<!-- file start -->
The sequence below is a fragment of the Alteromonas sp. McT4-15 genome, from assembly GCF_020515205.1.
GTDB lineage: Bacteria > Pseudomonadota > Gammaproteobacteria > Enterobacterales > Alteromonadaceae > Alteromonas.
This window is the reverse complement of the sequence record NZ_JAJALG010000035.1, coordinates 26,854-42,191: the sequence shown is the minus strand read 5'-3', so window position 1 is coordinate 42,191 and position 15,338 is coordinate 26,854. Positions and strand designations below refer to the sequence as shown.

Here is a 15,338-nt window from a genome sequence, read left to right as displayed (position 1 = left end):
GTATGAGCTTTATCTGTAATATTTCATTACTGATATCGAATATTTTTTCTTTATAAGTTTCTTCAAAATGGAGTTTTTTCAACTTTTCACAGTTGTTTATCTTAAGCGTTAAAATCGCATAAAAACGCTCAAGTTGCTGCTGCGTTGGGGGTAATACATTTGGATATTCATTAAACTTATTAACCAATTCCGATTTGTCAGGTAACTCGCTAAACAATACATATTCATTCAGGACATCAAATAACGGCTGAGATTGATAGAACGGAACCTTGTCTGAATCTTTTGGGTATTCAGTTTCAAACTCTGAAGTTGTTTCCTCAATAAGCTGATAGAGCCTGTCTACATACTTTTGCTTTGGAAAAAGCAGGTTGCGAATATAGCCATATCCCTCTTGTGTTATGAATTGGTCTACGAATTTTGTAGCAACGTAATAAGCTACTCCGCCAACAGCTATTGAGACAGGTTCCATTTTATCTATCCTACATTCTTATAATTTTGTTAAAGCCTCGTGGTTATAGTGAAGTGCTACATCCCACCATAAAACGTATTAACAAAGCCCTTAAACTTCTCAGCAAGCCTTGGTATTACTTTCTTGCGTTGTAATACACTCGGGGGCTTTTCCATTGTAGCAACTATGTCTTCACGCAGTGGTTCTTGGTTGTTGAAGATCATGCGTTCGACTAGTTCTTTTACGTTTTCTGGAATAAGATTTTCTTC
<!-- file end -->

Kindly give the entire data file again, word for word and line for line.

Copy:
The sequence below is a fragment of the Alteromonas sp. McT4-15 genome, from assembly GCF_020515205.1.
GTDB lineage: Bacteria > Pseudomonadota > Gammaproteobacteria > Enterobacterales > Alteromonadaceae > Alteromonas.
This window is the reverse complement of the sequence record NZ_JAJALG010000035.1, coordinates 26,854-42,191: the sequence shown is the minus strand read 5'-3', so window position 1 is coordinate 42,191 and position 15,338 is coordinate 26,854. Positions and strand designations below refer to the sequence as shown.

Here is a 15,338-nt window from a genome sequence, read left to right as displayed (position 1 = left end):
GTATGAGCTTTATCTGTAATATTTCATTACTGATATCGAATATTTTTTCTTTATAAGTTTCTTCAAAATGGAGTTTTTTCAACTTTTCACAGTTGTTTATCTTAAGCGTTAAAATCGCATAAAAACGCTCAAGTTGCTGCTGCGTTGGGGGTAATACATTTGGATATTCATTAAACTTATTAACCAATTCCGATTTGTCAGGTAACTCGCTAAACAATACATATTCATTCAGGACATCAAATAACGGCTGAGATTGATAGAACGGAACCTTGTCTGAATCTTTTGGGTATTCAGTTTCAAACTCTGAAGTTGTTTCCTCAATAAGCTGATAGAGCCTGTCTACATACTTTTGCTTTGGAAAAAGCAGGTTGCGAATATAGCCATATCCCTCTTGTGTTATGAATTGGTCTACGAATTTTGTAGCAACGTAATAAGCTACTCCGCCAACAGCTATTGAGACAGGTTCCATTTTATCTATCCTACATTCTTATAATTTTGTTAAAGCCTCGTGGTTATAGTGAAGTGCTACATCCCACCATAAAACGTATTAACAAAGCCCTTAAACTTCTCAGCAAGCCTTGGTATTACTTTCTTGCGTTGTAATACACTCGGGGGCTTTTCCATTGTAGCAACTATGTCTTCACGCAGTGGTTCTTGGTTGTTGAAGATCATGCGTTCGACTAGTTCTTTTACGTTTTCTGGAATAAGATTTTCTTC